RegrBitcoinets, I’ve had a few. Maybe too few to mention, but there are still a few: I started looking into Bitcoin at around 2011, when its value was around $2.

I found the concept fascinatingly anarchistic and considered buying 50 BTC, to see how it worked. I thought too long about where I could legally spend Bitcoin. As BTC’s value crept up to $30 and I still had not managed to work out how to use Bitcoin, I decided not to bother.

Despite the nagging feeling of having missed something huge, virtual and cryptocurrencies still fascinate me. I do not believe that cash or cards are contemporary means of payment anymore. Similarly, I do not believe that the payments industry is the only industry on the verge of a complete technology-driven make-over. It is the Blockchain – a decentralised ledger recording data transmissions – that will change all industries forever.

A holy grail for transactions

Powering Bitcoin and many of its relatives, Blockchain has traditionally been associated with financial services, and cryptocurrencies in particular. This was the focus of CES 2017. But Blockchain is more. It makes data equally accessible for various parties. It makes records transparent and auditable, and cannot be altered – which means that transactions are safe and secure. And cheap. It is the holy grail for any transaction, combining convenience with security.

This is reflected at this year’s CES, where the discussion is in the broader context of consumer electronics. Transparent yet secure and cost-efficient transactions are crucial for many applications, including smartphones allowing users to use encrypted communication as well as to make and receive payments without having to pay fees. The Blockchain can also power ride applications between car owners and users without third party involvement. There will be authentication of medical records, a requirement for personalised healthcare which will take off this year. Several countries already record real estate contracts on blockchains. Recruiters use the Blockchain to verify candidates’ experience and qualifications.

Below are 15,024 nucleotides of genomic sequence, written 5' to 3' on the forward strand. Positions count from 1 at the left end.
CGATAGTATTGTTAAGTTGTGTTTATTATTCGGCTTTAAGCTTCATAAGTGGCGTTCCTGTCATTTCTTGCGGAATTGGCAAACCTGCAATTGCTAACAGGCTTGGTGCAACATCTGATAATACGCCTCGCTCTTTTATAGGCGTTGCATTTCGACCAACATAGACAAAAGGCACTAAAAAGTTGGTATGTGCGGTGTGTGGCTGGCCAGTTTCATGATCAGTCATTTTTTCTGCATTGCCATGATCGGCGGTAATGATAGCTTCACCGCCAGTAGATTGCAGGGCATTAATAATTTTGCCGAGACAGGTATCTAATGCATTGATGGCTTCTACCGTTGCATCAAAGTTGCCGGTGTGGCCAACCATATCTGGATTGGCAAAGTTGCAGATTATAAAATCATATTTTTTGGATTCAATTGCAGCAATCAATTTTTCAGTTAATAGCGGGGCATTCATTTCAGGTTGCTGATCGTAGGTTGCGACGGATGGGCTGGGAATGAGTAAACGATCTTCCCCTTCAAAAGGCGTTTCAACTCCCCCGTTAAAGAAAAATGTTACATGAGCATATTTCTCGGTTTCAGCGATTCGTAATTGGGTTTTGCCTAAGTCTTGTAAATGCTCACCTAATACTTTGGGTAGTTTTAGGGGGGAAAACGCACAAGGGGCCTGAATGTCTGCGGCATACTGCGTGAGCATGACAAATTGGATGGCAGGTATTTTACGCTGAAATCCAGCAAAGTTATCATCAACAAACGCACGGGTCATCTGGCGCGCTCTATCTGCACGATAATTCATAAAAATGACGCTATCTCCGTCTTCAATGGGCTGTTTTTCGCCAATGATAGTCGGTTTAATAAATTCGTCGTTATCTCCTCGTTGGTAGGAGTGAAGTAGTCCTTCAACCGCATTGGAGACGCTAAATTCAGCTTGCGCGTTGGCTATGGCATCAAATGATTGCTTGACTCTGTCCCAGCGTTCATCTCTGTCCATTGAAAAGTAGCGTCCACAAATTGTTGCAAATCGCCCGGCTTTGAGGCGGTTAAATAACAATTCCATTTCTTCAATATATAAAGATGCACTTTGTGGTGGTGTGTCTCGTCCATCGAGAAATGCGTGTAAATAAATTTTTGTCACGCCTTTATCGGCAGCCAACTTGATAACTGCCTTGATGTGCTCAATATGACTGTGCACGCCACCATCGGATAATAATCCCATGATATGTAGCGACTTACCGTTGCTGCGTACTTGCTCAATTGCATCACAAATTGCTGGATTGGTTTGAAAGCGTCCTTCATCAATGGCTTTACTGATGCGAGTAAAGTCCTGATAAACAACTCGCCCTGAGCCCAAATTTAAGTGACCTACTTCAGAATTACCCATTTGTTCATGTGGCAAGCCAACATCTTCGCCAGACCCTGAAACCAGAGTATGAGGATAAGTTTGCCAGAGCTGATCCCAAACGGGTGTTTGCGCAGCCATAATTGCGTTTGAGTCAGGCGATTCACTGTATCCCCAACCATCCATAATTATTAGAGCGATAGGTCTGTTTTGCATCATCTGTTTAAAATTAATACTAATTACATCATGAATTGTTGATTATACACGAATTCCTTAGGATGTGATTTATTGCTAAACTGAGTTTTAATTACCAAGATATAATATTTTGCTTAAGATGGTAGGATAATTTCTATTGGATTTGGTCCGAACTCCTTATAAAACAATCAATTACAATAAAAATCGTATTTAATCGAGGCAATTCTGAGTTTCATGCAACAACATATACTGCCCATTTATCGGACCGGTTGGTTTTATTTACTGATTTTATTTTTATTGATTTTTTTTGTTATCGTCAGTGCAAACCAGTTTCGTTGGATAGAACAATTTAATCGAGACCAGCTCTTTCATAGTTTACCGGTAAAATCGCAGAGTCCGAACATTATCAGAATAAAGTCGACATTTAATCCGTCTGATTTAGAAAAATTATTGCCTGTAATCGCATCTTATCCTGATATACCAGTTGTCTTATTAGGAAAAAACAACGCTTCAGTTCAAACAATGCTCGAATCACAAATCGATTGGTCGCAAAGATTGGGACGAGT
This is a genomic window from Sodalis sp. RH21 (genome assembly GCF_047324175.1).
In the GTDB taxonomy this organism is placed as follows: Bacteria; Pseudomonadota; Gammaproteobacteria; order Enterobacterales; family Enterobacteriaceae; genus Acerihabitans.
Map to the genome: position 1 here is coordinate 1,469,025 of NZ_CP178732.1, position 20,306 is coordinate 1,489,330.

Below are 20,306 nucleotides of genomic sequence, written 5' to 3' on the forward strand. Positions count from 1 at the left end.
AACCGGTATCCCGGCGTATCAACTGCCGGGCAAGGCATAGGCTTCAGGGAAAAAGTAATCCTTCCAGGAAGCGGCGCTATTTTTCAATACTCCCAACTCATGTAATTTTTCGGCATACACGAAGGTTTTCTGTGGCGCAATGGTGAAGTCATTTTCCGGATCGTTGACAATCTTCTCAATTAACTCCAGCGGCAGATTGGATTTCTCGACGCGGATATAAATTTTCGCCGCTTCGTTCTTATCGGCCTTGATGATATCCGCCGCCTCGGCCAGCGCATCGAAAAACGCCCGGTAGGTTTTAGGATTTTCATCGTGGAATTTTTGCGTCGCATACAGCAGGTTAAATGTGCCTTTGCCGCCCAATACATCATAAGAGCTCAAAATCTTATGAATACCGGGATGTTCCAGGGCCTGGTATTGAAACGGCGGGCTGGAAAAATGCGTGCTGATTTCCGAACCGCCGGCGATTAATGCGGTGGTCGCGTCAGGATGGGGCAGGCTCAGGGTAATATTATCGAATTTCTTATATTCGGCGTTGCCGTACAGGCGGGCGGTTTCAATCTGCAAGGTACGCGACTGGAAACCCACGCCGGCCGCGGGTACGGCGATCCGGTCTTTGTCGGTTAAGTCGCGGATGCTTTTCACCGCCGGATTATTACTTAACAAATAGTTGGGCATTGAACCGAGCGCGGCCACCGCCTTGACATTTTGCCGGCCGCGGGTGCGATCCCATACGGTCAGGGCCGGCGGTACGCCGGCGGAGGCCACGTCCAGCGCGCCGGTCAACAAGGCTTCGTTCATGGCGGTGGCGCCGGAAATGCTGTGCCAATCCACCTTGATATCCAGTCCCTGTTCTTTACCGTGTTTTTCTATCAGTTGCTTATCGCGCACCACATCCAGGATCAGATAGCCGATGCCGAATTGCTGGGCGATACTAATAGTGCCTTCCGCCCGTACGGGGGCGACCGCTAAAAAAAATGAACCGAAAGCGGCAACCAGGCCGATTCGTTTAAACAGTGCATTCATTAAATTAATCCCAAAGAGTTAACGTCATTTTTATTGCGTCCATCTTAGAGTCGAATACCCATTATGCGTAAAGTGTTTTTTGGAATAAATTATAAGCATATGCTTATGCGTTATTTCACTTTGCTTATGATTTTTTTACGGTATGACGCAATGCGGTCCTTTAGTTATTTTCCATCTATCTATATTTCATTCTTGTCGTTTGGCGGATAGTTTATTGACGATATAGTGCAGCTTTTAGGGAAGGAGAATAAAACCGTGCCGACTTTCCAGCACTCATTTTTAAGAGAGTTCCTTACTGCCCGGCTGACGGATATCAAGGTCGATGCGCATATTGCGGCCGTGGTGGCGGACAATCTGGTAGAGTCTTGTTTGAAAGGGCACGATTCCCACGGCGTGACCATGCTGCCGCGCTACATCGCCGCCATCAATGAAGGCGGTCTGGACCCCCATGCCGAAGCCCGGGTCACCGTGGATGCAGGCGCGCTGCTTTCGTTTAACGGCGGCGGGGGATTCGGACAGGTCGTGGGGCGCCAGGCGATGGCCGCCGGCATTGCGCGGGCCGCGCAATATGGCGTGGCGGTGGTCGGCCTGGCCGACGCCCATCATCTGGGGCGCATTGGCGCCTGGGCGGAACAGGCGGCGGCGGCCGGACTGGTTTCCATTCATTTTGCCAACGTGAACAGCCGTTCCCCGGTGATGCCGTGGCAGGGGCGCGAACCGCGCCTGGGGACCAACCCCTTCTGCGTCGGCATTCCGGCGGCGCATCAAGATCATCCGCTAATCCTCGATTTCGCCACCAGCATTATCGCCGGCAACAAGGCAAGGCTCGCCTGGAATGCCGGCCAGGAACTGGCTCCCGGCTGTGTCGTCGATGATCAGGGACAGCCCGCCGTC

No regrets, honestly…

Late last year, adding “Blockchain” to a company’s name seemed to be sufficient to dramatically increase a business’s value. Similar to Artificial Intelligence or the Internet of Things, we will see a flood of Blockchain-related companies and applications entering the market this year. Most of them will either fail spectacularly or go unnoticed. A few companies though will be able to find and launch applications that matter, will be able to monetise them and gradually advance Blockchain technology. It is a revolution, but a gentle and constant one.

So do I really regret not having bought Bitcoin for $2 per piece? I am actually not so sure anymore. Not being a gambler I probably would have sold them for $5 anyway. For me though, the better option is to look at companies that invest into Blockchain-powered businesses themselves. They are the ones that are likely to succeed, in the long-term.

Robert Roessler


photo credit: btckeychain IMG_3432 via photopin (license)